Being a wedding photographer means that you have to stay one or two steps ahead of the bride and groom, know your equipment like it is an extension of your body, and be able to create beautiful images that tell a story. You already have a great understanding of your equipment(sans OCF) and are already a successful portrait photographer. What will be more difficult for you is to be completely on top of each unique situation that a wedding day can bring, such as extremely dark lit churches and reception halls, subjects that are drinking too much, the demands that a full 8 hour or more shoot can put on you and your equipment, etc. It also may be a challenge for you to successfully put together an end to end story of a wedding day. This is something that can be taught and learned, but just keep in mind that normal portrait sessions don't quite tell this kind of story(although they can somewhat).

Natural light photographer is a marketing term that to me means I don't know how to properly use a flash. You were gracious enough in your question to note that this is something you aren't an expert at. Most photogrpahers will note this on their websites or marketing materials as some sort of a selling point. A good photographer will use natural light where appropriate and additional on an off camera lighting as necessary, in a seamless and beautiful way. Being able to successfully utilize and manipulate all kinds of light both artificial and natural is what being a great photographer is all about. It is absolutely essential to your success as a wedding photographer that you learn off camera flash. With the wedding a year away, you certainly can get your feet wet and become much more versed in the skill. It is challenging for most photographers and even a year of intensive self teaching may only be the begining for you. On the other hand you may learn quickly and be successful in a much shorter time. At any rate, being competent in off camera flash is a necessity for wedding photography. You will find yourself in locations that are simply too dark, even with the great high ISO performing cameras of today paired with wide prime lenses. But it isn't just dark locations that prove OCF as useful, as there are many situations where you will benefit from adding flash to even out the light, provide dramatic effect, or suppliment what exists for the shot you desire.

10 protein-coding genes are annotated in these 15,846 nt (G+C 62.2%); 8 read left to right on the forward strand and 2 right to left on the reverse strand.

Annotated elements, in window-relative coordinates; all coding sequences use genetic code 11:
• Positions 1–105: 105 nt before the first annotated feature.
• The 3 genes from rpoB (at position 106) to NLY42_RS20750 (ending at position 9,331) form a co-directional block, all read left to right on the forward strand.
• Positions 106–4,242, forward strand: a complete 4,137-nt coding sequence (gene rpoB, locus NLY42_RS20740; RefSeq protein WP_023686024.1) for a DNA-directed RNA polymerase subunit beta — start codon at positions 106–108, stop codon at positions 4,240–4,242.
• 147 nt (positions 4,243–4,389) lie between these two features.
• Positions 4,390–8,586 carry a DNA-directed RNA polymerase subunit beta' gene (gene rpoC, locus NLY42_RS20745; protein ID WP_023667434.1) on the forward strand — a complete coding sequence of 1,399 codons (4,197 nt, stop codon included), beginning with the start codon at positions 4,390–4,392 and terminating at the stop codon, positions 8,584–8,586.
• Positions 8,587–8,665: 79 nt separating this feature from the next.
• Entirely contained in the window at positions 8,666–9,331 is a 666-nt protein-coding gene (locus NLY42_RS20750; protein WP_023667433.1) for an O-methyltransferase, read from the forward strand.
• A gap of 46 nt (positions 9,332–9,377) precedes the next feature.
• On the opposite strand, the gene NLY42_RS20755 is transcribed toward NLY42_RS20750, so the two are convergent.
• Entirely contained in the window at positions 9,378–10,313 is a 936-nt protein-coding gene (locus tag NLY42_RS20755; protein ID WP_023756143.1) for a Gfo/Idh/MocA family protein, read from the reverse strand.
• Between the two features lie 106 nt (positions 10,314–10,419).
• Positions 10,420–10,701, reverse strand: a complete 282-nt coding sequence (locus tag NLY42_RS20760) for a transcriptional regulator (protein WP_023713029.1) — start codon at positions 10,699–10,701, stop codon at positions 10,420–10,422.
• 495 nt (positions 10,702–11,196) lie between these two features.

You noted one interesting point, in that you currently already focus on engagement sessions. I specifically advise wedding couples to book the engagement session with the same photographer that you plan to have at your wedding day. It is a great way to "trial run" how the couple is in front of the camera, learn a bit about each others personalities, and also for the wedding couple to find out if the photographer is a dead-beat or not. Unfortunately right now you might be missing out on great engagement photography opportunities since you are only doing that and limiting yourself to not currently doing the wedding part.

Finally, if I can give you one piece of advice that above all else I believe is important, I would suggest becoming a second shooter at a wedding first before attempting one on your own. You may have to start out as more of an assistant, carrying equipment and gathering people for necessary shots. But after proving yourself at that task, usually a photographer will be able to utilize someone they trust as a second shooter that can actually take photos at the event. Second shooter experience will be invaluable to learning the ropes of timing, flow, and expectations on a wedding day. You certainly don't learn everything from this role, but you learn a great deal that will benefit you when/if you desire to be the main shooter. See this question for more on this topic: How do I go about becoming a second shooter for a wedding photographer?